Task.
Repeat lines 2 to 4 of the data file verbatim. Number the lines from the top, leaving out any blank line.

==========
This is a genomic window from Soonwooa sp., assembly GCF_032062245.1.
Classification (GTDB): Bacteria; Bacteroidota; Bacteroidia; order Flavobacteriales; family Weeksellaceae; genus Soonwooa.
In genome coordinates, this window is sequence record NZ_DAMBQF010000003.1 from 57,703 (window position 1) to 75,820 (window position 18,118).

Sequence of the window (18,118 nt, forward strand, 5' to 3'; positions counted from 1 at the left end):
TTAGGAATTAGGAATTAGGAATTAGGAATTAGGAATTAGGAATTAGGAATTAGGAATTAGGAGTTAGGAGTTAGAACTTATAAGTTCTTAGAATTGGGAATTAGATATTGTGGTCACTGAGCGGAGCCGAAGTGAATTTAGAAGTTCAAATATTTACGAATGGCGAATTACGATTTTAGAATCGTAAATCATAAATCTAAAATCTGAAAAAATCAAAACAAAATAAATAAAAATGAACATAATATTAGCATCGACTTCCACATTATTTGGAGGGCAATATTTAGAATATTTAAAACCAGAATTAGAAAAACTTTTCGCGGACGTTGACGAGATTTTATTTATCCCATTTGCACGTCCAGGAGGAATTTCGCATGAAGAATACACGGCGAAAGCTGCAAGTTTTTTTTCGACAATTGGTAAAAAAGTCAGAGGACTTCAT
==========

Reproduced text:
Classification (GTDB): Bacteria; Bacteroidota; Bacteroidia; order Flavobacteriales; family Weeksellaceae; genus Soonwooa.
In genome coordinates, this window is sequence record NZ_DAMBQF010000003.1 from 57,703 (window position 1) to 75,820 (window position 18,118).

Sequence of the window (18,118 nt, forward strand, 5' to 3'; positions counted from 1 at the left end):